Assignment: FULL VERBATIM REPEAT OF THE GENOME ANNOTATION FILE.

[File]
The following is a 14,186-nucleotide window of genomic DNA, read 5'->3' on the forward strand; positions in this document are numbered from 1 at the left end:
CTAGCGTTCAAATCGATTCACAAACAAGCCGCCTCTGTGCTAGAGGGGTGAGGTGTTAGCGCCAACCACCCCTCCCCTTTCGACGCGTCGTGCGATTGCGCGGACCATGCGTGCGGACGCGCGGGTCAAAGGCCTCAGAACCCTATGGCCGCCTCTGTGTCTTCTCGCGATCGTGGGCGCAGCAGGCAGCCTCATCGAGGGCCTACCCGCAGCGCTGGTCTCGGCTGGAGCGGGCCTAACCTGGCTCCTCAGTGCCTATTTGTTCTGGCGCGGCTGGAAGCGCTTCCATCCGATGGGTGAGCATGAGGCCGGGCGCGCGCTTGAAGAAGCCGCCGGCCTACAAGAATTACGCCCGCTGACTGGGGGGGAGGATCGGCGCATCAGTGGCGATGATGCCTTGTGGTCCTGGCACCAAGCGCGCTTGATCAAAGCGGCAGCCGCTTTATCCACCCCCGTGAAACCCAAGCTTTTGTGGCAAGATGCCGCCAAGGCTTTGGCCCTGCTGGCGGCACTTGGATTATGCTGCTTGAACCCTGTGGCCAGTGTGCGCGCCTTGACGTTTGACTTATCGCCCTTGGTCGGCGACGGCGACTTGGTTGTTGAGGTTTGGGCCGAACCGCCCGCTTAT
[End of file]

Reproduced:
The following is a 14,186-nucleotide window of genomic DNA, read 5'->3' on the forward strand; positions in this document are numbered from 1 at the left end:
CTAGCGTTCAAATCGATTCACAAACAAGCCGCCTCTGTGCTAGAGGGGTGAGGTGTTAGCGCCAACCACCCCTCCCCTTTCGACGCGTCGTGCGATTGCGCGGACCATGCGTGCGGACGCGCGGGTCAAAGGCCTCAGAACCCTATGGCCGCCTCTGTGTCTTCTCGCGATCGTGGGCGCAGCAGGCAGCCTCATCGAGGGCCTACCCGCAGCGCTGGTCTCGGCTGGAGCGGGCCTAACCTGGCTCCTCAGTGCCTATTTGTTCTGGCGCGGCTGGAAGCGCTTCCATCCGATGGGTGAGCATGAGGCCGGGCGCGCGCTTGAAGAAGCCGCCGGCCTACAAGAATTACGCCCGCTGACTGGGGGGGAGGATCGGCGCATCAGTGGCGATGATGCCTTGTGGTCCTGGCACCAAGCGCGCTTGATCAAAGCGGCAGCCGCTTTATCCACCCCCGTGAAACCCAAGCTTTTGTGGCAAGATGCCGCCAAGGCTTTGGCCCTGCTGGCGGCACTTGGATTATGCTGCTTGAACCCTGTGGCCAGTGTGCGCGCCTTGACGTTTGACTTATCGCCCTTGGTCGGCGACGGCGACTTGGTTGTTGAGGTTTGGGCCGAACCGCCCGCTTAT